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INTRODUCTION

This chapter will be most useful after having a basic understanding of the material in Chapter 18, Opioids, Analgesia, and Pain Management in Goodman & Gilman’s The Pharmacological Basis of Therapeutics, 12th Edition. In addition to the material presented here, the 12th Edition includes:

  • A history of analgesic use

  • A detailed description of the endogenous opioid systems: ligands and receptors

  • A discussion of opioid receptor classes, distribution, binding/coupling requirements for opiate ligands, and the functional consequences of acute and chronic opiate receptor activation

  • Figure 18-8 Structures of morphine-related opiate agonists and antagonists

  • Figure 18-9 Chemical structures of piperidine and phenylpiperidine analgesics

  • Details of the cellular and molecular mechanisms of opioid tolerance, dependence, and withdrawal

  • Nonanalgesic therapeutic uses of opioids

  • Table 18-4 Resources for Pain Management

  • Table 18-5 World Health Organization Analgesic Ladder

LEARNING OBJECTIVES

  • Understand the mechanisms of action, adverse effects, and therapeutic uses of opiate receptor agonists.

  • Know the mechanisms of action and therapeutic uses of opiate receptor antagonists.

  • Know the role of opiate receptor agonists in the management of acute and chronic pain.

  • Know the different methods of administration of opiate receptor agonists that improve analgesic efficacy while reducing side effects.

DRUGS INCLUDED IN THIS CHAPTER

  • Alfentanil (ALFENTA)

  • Benzonatate (TESSALON, others)

  • Buprenorphine; injection (BUPRENEX); oral (SUBUTEX); in combination with naloxone (SUBOXONE)

  • Butorphanol (STADOL, others)

  • Codeine

  • Dextromethorphan marketed for over-the-counter sales

  • Difenoxin (MOTOFEN) available only in combination with atropine

  • Diphenoxylate (LOMOTIL, others) available only in combination with atropine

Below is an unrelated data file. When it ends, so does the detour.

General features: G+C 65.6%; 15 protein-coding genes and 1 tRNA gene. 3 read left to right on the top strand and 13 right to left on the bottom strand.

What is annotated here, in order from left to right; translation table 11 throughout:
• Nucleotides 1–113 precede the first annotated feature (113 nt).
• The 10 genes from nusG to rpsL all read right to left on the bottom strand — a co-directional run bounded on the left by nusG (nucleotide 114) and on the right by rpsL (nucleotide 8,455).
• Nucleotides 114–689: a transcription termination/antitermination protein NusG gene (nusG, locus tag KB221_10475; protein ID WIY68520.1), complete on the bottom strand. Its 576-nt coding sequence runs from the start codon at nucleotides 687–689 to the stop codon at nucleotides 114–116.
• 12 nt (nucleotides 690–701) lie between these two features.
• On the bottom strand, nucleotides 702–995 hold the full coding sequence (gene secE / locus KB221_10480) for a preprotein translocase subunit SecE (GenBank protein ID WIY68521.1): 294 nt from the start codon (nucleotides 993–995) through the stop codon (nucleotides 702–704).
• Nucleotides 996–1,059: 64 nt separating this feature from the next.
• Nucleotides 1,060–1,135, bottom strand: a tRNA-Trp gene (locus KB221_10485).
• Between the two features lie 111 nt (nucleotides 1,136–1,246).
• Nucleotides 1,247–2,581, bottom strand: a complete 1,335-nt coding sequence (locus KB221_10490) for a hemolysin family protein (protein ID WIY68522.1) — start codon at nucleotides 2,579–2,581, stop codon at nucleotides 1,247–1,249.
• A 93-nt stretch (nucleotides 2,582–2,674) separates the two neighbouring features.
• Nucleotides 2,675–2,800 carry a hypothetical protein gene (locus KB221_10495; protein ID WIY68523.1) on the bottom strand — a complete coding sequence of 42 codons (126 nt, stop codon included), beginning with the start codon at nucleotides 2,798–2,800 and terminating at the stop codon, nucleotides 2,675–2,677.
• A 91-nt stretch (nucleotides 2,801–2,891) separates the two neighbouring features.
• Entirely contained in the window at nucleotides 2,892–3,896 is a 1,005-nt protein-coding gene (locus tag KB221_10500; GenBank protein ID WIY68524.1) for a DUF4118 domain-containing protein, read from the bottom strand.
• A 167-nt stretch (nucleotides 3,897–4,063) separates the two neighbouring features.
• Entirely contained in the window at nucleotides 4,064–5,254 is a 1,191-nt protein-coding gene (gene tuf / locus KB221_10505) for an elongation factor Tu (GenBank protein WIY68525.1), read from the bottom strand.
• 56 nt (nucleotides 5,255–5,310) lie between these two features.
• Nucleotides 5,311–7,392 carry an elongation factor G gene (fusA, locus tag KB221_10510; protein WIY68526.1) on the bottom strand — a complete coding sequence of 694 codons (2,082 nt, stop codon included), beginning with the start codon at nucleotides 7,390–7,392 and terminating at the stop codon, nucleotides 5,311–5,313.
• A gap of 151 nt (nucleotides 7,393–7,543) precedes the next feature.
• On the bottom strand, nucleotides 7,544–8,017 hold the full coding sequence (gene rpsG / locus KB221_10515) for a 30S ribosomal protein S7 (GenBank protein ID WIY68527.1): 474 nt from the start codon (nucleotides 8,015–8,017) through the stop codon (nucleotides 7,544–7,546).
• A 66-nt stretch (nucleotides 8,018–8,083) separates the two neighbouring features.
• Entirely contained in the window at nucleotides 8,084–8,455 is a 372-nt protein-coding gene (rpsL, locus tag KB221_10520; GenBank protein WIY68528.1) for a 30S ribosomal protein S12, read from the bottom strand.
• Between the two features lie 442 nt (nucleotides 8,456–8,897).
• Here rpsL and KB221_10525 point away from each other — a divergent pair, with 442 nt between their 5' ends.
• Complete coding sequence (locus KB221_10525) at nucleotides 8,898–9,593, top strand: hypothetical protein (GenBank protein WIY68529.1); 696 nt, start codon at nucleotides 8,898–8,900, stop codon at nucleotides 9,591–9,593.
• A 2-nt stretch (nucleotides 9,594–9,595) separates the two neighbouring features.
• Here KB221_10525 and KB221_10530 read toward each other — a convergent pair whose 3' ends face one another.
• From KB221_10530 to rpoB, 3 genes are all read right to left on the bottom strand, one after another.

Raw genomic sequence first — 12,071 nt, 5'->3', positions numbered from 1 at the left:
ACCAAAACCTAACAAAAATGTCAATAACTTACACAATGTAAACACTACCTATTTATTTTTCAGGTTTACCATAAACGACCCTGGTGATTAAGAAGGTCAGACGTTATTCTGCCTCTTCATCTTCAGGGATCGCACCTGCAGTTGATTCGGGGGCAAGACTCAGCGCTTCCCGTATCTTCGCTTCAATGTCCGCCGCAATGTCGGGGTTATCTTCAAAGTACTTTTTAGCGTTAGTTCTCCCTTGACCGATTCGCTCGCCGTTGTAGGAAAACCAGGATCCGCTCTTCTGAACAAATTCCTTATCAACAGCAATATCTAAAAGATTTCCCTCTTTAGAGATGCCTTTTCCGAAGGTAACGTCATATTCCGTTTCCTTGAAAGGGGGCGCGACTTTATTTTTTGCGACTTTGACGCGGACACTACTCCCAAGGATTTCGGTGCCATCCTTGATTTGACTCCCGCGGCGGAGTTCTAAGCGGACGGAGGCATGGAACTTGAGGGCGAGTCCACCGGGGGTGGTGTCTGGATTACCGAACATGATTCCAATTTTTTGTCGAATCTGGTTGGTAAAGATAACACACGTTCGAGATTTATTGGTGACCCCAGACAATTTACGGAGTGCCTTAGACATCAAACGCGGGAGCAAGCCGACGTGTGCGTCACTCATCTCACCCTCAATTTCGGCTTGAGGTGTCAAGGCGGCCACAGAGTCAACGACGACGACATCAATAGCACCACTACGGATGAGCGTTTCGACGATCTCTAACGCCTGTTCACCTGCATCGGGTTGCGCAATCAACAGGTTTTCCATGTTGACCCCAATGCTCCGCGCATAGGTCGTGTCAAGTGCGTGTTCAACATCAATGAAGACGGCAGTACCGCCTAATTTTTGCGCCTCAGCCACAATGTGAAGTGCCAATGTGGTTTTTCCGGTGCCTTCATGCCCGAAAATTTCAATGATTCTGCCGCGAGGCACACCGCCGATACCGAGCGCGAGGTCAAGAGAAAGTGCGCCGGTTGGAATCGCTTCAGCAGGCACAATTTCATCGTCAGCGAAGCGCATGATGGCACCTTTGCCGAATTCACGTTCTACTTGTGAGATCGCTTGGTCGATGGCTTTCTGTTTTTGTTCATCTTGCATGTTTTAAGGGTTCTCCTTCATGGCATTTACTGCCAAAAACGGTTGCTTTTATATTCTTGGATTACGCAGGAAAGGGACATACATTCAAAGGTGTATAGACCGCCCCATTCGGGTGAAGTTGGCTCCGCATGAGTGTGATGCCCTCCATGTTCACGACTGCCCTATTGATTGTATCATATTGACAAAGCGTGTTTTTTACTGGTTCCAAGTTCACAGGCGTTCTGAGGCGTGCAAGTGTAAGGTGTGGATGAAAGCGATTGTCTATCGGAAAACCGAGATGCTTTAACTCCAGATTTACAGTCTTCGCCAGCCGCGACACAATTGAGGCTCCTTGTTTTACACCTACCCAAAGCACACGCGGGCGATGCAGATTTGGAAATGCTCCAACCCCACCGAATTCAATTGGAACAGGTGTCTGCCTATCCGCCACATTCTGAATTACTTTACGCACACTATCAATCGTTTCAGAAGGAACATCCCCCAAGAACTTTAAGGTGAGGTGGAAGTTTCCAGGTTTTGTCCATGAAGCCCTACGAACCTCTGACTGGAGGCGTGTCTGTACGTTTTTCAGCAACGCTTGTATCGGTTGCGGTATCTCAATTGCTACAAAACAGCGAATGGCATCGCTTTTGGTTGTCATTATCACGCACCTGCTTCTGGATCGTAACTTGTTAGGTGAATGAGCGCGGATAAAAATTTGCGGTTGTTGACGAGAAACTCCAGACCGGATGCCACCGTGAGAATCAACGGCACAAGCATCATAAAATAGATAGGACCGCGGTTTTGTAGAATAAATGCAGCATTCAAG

• Fentanyl citrate (SUBLIMAZE, others); transdermal patch (DURAGESIC, others); fentanyl buccal tablets, buccal film, lollipop-like lozenges (FENTORA, ONSOLIS, ACTIQ, others)

  • Hydrocodone (LORTAB, VICODIN, others)

  • Hydromorphone (DILAUDID, others)

  • Levorphanol (LEVO-DROMORAN)

  • Loperamide (IMODIUM, others)

  • Meperidine (pethidine, DEMEROL, others)

  • Methadone (DOLOPHINE, others)

  • Methylnaltrexone (RELISTOR)

  • Morphine sulfate; liposomal formulation (DEPODUR); preservative-free for spinal delivery (DURAMORPH, DEPODUR, others)

  • Nalbuphine (NUBAIN, others)

  • Nalmefene—no longer marketed in the United States

  • Nalorphine (NALLINE, others)

  • Naloxone (NARCAN, others)

  • Naltrexone (REVIA, VIVITROL, others)

  • Naltrindole (δ receptor antagonist used only for biomedical research)

  • Oxycodone (PERCODAN); in combination with acetaminophen (PERCOCET); extended release (OXYCONTIN)

  • Oxymorphone (NUMORPHAN, others)

  • Pentazocine (TALWIN); in combination with acetaminophen (TALCEN); in combination with naloxone (TALWIN NX)

  • Propoxyphene (DARVON, others)

  • Propoxyphene napsylate (DARVON-N)

  • Remifentanil (ULTIVA)

  • Sufentanil (SUFENTA, others)

  • Tapentadol (NUCYNTA)

  • Tramadol (ULTRAM)

ACTIONS AND SELECTIVITIES OF SOME OPIOIDS AT μ, δ, κ RECEPTORS

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